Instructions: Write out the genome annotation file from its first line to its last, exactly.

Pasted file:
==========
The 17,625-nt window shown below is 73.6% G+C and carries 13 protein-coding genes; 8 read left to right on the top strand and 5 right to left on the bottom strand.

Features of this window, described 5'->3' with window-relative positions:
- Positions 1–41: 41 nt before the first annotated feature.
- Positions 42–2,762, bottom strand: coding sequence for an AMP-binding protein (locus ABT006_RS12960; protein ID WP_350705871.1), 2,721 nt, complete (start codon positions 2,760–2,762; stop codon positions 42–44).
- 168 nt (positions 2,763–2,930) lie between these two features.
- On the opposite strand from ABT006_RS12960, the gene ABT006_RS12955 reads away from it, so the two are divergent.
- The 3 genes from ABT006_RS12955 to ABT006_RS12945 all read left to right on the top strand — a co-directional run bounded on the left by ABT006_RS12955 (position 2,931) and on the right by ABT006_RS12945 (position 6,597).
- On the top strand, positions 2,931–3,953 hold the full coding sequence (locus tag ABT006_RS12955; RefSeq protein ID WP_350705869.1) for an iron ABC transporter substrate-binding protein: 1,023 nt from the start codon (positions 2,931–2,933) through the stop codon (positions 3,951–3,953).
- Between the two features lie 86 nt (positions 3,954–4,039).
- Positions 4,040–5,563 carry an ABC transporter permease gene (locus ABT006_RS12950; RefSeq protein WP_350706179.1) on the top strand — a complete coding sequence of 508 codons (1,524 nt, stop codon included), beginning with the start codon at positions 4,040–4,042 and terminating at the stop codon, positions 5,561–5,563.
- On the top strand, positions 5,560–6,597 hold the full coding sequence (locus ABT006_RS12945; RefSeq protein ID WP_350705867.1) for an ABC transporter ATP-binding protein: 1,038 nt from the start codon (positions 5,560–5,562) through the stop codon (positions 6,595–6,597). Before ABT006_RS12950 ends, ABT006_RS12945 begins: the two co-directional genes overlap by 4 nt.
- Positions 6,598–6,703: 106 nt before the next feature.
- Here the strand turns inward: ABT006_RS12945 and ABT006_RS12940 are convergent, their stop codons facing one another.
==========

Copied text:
The 17,625-nt window shown below is 73.6% G+C and carries 13 protein-coding genes; 8 read left to right on the top strand and 5 right to left on the bottom strand.

Features of this window, described 5'->3' with window-relative positions:
- Positions 1–41: 41 nt before the first annotated feature.
- Positions 42–2,762, bottom strand: coding sequence for an AMP-binding protein (locus ABT006_RS12960; protein ID WP_350705871.1), 2,721 nt, complete (start codon positions 2,760–2,762; stop codon positions 42–44).
- 168 nt (positions 2,763–2,930) lie between these two features.
- On the opposite strand from ABT006_RS12960, the gene ABT006_RS12955 reads away from it, so the two are divergent.
- The 3 genes from ABT006_RS12955 to ABT006_RS12945 all read left to right on the top strand — a co-directional run bounded on the left by ABT006_RS12955 (position 2,931) and on the right by ABT006_RS12945 (position 6,597).
- On the top strand, positions 2,931–3,953 hold the full coding sequence (locus tag ABT006_RS12955; RefSeq protein ID WP_350705869.1) for an iron ABC transporter substrate-binding protein: 1,023 nt from the start codon (positions 2,931–2,933) through the stop codon (positions 3,951–3,953).
- Between the two features lie 86 nt (positions 3,954–4,039).
- Positions 4,040–5,563 carry an ABC transporter permease gene (locus ABT006_RS12950; RefSeq protein WP_350706179.1) on the top strand — a complete coding sequence of 508 codons (1,524 nt, stop codon included), beginning with the start codon at positions 4,040–4,042 and terminating at the stop codon, positions 5,561–5,563.
- On the top strand, positions 5,560–6,597 hold the full coding sequence (locus ABT006_RS12945; RefSeq protein ID WP_350705867.1) for an ABC transporter ATP-binding protein: 1,038 nt from the start codon (positions 5,560–5,562) through the stop codon (positions 6,595–6,597). Before ABT006_RS12950 ends, ABT006_RS12945 begins: the two co-directional genes overlap by 4 nt.
- Positions 6,598–6,703: 106 nt before the next feature.
- Here the strand turns inward: ABT006_RS12945 and ABT006_RS12940 are convergent, their stop codons facing one another.